NPCIL, Rosatom seal Kudankulam expansion deal
Tuesday, Jun 06, 2017
India’s state-run Nuclear Power Corp of India Ltd (NPCIL) and Russia’s Rosatom have signed a General Framework Agreement (GFA) and a credit protocol to build two 1,000-MW reactors at the Kudankulam NPP in southern India.

"All the formalities have been carried out now in order to finally launch the project to construct two new power units at Kudankulam using Russian technologies." said Valery Limarenko, president of Atomstroyexport (ASE), the engineering unit of Rosatom.

Limarenko and NPCIL managing director S K Sharma signed the agreements during the 18th Annual Russian-Indian Summit in St Petersburg last week.

Russian Finance Minister Anton Siluanov said that his government would be lending India US$4.2 billion to help cover the construction of the two nuclear reactors at Kudankulam. The concessional loan is to be extended at a concessionary interest rate for a period of 10 years.

The GFA agreement stipulates construction of two 1,000-MW reactors – Units 5 and 6 – at Kudankulam with the technical assistance from ASE. The Russian company will supply two VVER 1000 model of Pressurised Water Reactors (PWRs).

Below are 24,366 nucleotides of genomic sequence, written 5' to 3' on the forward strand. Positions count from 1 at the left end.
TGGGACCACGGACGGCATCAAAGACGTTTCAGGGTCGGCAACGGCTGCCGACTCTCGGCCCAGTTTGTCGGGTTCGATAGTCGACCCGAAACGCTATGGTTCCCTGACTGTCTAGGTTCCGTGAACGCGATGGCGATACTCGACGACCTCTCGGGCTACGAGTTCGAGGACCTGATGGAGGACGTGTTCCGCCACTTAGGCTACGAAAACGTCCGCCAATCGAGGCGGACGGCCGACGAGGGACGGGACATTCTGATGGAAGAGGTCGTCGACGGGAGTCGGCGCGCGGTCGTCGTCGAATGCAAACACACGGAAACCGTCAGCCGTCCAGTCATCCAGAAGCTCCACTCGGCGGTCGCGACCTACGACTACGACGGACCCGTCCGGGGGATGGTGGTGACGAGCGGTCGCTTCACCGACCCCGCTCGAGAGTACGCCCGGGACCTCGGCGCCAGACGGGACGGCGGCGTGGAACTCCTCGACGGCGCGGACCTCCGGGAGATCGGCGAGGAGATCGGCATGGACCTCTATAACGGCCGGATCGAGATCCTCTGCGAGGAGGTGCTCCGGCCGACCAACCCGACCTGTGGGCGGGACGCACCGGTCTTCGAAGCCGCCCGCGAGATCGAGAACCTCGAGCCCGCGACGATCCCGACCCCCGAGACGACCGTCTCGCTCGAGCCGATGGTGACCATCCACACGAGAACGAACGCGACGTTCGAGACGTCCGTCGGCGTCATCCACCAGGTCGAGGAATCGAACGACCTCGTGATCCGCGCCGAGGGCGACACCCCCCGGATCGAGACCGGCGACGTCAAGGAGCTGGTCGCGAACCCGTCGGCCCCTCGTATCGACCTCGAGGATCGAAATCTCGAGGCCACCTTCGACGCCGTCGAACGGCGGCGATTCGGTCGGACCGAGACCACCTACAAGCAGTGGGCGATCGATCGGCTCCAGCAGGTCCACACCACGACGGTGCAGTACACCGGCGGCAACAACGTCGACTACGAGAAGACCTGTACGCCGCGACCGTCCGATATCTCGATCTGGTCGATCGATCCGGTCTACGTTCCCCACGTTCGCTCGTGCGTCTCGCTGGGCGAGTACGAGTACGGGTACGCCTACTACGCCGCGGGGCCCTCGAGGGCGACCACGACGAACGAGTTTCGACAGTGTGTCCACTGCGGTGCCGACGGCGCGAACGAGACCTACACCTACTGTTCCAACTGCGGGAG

This is the third contract for AES. It bagged the contract to supply two units of the same category (Unit 1 and 2) for Kudankulam plant in 2008 and and wo more reactors of that (unit 3 and 4) in 2014.

NPCIL has commenced the civil works for development of unit 3 and 4 reactors adjacent to the existing two units at the Kudankulam plant. The latest expansion will increase the Kudankulam plant capacity to 6,000 MW.

Rosatom is supplying these reactors to NPCIL in line with an agreement on cooperation in atomic energy between Russian and India concluded in 2014.

According to the agreement, Rosatom will provide equipment and loans for the construction of 12 reactors in India over a 20-year period.
The Indian side agreed to identify a second site for the construction of a second Russian-designed, six-reactor NPP.

NPCIL currently operates 22 reactors with a total capacity of 6,780 MW and is building an additional 2,800 of capacity.

The Indian government has a plan to increase nuclear capacity to 60,000 MW by 2030 to reduce its dependence fossil fuels and to cut greenhouse gas emissions.

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